You’re unlikely to find any “mainstream science blogger” admitting it, but the backlash against NASA’s hyped-up “arsenic life” press-conference-cum-discovery is not similar, rather pretty much identical (apart from a “tiny” detail I’ll talk about in a moment) to what many AGW skeptics have been saying about that other NASA’s hyped-up field, (catastrophic) climate change.
Take these words by Chris Rowan and tell me why they couldn’t be written as critique to the Hockey Stick or any other Climategate-related bodging or fudging:
[…] That’s what I consider to be real peer review. The pre-publication stuff is just a quality filter, a check that the paper is not obviously wrong – and an imperfect filter at that. The real test is what happens in the months and years after publication. Sometimes, after further research, the ideas in the paper do stand the test of time, and form a firm foundation for further research in that area. Sometimes it turns out to be wrong, but in interesting ways that increase our understanding of how that little bit of the world works. Sometimes it turns out to be simply wrong.
[…] the discussion is taking place in a much more public manner than is usually the case – something that NASA and the authors of the paper don’t seem to like very much. Well, tough cookies. You wanted the publicity. If you’re presenting your research at a NASA press conference in the wake of a firestorm of excitable media speculation, you definitely wanted the publicity. It’s a bit late to claim that you want discussion of your research limited to the peer-reviewed literature.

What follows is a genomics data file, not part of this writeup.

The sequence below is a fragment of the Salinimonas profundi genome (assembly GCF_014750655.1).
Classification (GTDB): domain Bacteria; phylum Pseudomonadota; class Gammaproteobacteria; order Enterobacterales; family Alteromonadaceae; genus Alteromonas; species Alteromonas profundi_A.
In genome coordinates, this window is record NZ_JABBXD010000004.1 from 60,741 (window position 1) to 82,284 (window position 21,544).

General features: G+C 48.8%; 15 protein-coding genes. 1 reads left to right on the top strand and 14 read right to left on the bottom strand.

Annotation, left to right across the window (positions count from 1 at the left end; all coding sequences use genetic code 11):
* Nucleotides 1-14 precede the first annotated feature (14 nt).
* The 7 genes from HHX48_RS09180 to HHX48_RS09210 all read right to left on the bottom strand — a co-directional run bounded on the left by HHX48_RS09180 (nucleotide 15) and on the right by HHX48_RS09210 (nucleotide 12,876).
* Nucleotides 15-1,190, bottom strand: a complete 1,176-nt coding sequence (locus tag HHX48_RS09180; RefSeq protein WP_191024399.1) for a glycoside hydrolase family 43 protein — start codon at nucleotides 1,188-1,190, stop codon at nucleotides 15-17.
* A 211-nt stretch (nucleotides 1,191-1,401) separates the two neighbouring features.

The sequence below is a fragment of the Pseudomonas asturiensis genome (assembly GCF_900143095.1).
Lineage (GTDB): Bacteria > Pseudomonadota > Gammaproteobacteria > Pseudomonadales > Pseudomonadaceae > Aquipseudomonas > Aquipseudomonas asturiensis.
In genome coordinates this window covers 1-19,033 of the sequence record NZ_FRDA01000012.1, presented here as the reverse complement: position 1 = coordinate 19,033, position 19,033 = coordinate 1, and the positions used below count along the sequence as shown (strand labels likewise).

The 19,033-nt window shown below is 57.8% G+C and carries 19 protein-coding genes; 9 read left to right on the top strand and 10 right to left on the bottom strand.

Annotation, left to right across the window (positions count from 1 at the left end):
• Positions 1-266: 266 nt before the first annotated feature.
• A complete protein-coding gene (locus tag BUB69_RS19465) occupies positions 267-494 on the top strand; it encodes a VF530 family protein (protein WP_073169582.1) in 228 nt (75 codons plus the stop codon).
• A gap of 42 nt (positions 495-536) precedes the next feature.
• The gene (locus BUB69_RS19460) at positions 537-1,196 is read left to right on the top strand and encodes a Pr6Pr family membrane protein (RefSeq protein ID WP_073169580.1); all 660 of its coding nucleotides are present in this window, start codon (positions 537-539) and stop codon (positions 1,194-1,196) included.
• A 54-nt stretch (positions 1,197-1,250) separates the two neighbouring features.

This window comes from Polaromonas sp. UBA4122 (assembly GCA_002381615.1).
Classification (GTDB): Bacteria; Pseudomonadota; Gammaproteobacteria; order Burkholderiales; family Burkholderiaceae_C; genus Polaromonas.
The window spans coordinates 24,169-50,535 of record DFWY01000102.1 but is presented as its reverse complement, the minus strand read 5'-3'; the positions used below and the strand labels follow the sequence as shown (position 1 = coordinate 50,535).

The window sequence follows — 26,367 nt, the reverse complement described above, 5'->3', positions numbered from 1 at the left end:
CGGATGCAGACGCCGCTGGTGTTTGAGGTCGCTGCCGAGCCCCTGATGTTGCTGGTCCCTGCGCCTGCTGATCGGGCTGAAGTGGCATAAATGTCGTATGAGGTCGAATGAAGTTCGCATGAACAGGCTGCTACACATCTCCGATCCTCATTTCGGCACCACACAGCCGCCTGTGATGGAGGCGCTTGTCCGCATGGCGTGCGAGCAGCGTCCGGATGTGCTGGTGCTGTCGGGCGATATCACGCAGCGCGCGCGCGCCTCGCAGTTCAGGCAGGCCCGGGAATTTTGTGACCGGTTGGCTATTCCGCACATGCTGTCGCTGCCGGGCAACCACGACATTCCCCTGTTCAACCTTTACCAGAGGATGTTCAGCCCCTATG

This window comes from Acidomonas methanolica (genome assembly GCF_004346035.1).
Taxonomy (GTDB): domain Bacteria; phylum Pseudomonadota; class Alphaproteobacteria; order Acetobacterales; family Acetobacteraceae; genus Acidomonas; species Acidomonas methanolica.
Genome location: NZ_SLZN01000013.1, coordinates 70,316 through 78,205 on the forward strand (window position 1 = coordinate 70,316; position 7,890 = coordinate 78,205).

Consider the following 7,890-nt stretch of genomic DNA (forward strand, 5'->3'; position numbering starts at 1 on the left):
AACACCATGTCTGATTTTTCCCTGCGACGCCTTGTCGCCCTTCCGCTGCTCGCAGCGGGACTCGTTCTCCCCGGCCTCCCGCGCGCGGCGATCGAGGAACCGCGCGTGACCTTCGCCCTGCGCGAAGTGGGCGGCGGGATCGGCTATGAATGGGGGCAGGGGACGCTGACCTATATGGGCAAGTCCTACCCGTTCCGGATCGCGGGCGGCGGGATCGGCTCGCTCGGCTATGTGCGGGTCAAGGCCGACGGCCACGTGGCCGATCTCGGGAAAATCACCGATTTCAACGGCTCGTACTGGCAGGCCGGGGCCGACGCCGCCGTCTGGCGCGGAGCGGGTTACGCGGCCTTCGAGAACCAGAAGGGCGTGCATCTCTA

[…] I’ve actually written before about the real issue here: in this new media world of blogs and twitter streams, it’s much harder to control a story, because other scientists now have the tools to make their criticism just as public as your press releases.
[…] burying one’s head in the sand is counterproductive; you should robustly engage the criticisms, just as you would if it were a comment-and-reply in a journal, or a challenging question at a conference. The new reality is this: if you announce the research in a public venue, the debate should – and increasingly will – take place in that same public venue. The real challenge is how to have these debates – and report them – effectively.
So what is different? Why can’t Rowan make the link between the above and the obtuse behavior by so-called “leading climatologists” that to this day refuse to make their raw data public? Here’s why: because “climate change” is not a scientific debate, and so it is impervious to scientific skepticism. As von Storch (no climate skeptic, him) wrote more than five years ago:
The concern for the “good” and “just” case of avoiding further dangerous human interference with the climate system has created a peculiar self-censorship among many climate scientists. Judgments of solid scientific findings are often not made with respect to their immanent quality but on the basis of their alleged or real potential as a weapon by “sceptics” in a struggle for dominance in public and policy discourse.